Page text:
I recently had the pleasure of seeing Cirque du Soleil’s “Volta” show, featuring trapeze, trampoline, song, dance, BMX, and some skits during set changes. When the first of these skits started, I was a little skeptical. Three big washing machines were wheeled onto the circular stage, the performer came on with a laundry basket in his arms, and it began. Little did I know what lessons would be reinforced for performers through the skit and by the end of the entire show!
The skit actually turned out to be very funny and very well done, and had us all in stitches pretty soon. Then it happened: the big mistake. The moment where it goes wrong and the illusion is broken. We’d reached a point in the skit where our dedicated if slightly flummoxed launderer was throwing his pile of clothes into the machine on one end of the stage only for it to immediately b spit out by the machine on the other end. This repeated a few times and in a bout of utter frustration, he threw the whole basket into the machine. Predictably and still comically, it gets energetically spit out by the other one. The only problem is, his aim was just slightly off and his basket never made it into the first machine! It bounced off the frame and now there were two baskets sitting in plain sight onstage.
You may be surprised to hear that the minute that followed was my favorite of the whole evening. Our lovable launderer embraced the gold of what was before him. He didn’t panic, try and pretend it didn’t happen, go on as normal and planned, sort of ignore the whole thing, or do his best to cover it up. Instead, he took a moment to stare, the same as all of us. He allowed himself his natural, truthful moment of amusement and “well, damn,” and openly shared it with us. He found the comedy in the moment as it actually happened and chose to draw attention to it and play on it.
After this moment of acknowledgment and reappraisal, he finally continued with his rehearsed, expected, big comedic reaction of surprise at the spit-out basket, now totally transparent and tongue-in-cheek and thereby made all the funnier. Even he was chuckling through it. His hilarity at and enjoyment of the whole situation, and himself in it as a performer was obvious. Then he went on to conspicuously cough as he conspicuously kicked the surplus basket to the back of the stage, adding to the general amusement, and then continued on with the rest of the skit.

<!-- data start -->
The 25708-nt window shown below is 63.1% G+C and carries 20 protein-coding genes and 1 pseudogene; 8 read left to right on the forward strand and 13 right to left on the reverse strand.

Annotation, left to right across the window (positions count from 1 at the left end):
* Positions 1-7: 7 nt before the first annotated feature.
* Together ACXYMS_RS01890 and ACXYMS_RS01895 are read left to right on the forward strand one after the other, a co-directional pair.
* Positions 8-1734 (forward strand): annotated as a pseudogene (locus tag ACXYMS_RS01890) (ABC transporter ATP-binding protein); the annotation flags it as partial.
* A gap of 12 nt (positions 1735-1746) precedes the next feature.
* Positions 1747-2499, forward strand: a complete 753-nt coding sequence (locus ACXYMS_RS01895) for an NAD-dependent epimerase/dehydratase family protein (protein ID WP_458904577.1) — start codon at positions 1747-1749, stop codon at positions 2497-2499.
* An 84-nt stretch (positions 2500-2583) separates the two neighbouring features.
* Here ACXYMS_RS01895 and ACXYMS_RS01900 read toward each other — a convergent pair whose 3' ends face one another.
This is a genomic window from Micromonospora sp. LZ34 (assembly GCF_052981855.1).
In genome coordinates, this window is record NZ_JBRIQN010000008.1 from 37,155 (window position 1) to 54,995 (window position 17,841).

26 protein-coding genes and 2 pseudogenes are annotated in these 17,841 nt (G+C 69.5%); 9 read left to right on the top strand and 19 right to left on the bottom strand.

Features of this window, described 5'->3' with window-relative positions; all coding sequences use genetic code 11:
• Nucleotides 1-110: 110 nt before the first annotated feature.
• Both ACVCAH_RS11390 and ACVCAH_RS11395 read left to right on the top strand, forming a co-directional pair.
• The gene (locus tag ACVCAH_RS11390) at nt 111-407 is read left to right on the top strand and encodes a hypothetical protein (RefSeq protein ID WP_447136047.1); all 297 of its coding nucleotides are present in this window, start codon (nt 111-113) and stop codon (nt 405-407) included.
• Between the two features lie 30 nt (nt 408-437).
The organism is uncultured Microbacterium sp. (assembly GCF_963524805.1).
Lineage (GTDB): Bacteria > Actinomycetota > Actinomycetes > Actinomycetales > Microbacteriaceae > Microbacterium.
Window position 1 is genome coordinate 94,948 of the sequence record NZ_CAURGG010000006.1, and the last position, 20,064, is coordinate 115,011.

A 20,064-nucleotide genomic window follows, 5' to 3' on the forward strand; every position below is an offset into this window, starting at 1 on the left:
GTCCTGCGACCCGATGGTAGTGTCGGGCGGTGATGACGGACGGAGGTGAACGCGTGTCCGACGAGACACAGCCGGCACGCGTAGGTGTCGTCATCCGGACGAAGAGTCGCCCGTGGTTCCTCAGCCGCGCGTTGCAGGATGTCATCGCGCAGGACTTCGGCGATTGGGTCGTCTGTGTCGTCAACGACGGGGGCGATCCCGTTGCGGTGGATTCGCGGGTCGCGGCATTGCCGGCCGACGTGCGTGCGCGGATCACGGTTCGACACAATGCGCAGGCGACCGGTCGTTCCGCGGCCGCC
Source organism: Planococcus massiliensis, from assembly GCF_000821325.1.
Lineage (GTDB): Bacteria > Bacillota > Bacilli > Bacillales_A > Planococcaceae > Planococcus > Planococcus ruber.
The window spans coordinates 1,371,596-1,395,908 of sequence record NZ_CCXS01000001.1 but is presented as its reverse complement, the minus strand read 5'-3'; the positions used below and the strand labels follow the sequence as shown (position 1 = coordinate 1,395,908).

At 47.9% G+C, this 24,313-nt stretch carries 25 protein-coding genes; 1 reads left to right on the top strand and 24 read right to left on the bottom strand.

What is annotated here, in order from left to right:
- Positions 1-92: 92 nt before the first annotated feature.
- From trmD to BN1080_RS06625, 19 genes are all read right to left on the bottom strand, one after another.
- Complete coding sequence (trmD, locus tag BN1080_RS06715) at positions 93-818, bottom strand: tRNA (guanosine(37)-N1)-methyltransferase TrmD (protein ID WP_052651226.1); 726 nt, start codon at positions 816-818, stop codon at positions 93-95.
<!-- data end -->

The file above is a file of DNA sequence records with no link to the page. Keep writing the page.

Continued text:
Why was this so magical and had me raving about him the whole way home? Because by allowing himself to live in the moment as it actually occurred, he came alive in a deeply natural, human, and truthful way and showed ingenuity. He was relatable in his fallible humanity. We felt connected to him and rooted for him as he invited us in, rather than keeping us at arm’s length with a perfectionistic façade. The rest of the company did the same whenever one of the acrobatic feats went wrong: They acknowledged it, trusted we were rooting for them, and dealt with the mistake.
As performers, we become incredibly truthful when genuinely dealing with the unexpected in a moment of a mishap. Rather than shying away from it, be like the lovable launderer and harness that power. Whether in tapes, auditions, onstage, or on set, the times I made a mistake in an audition and didn’t mine the gold of it, I missed out. The times I made a mistake in a tape and rolled with it, I ended up with gold and you bet that I used that take. Many of your favorite moments in movies were unplanned mistakes!
Another takeaway is to remember your joy as a performer. The performers who shone most that night and transported the audience the most were the ones who were having the most fun. It’s easy to get bogged down in the grind of trying to make something happen in an industry that’s hard to control. That’s why it’s important to remember why you do it all. Get back to doing it for yourself, for the simple joy of it. There’s no better way to stand out and be happy.
Embrace the moments that don’t go as expected, be that in performance or in life. Have fun and I promise you, you’ll be golden.
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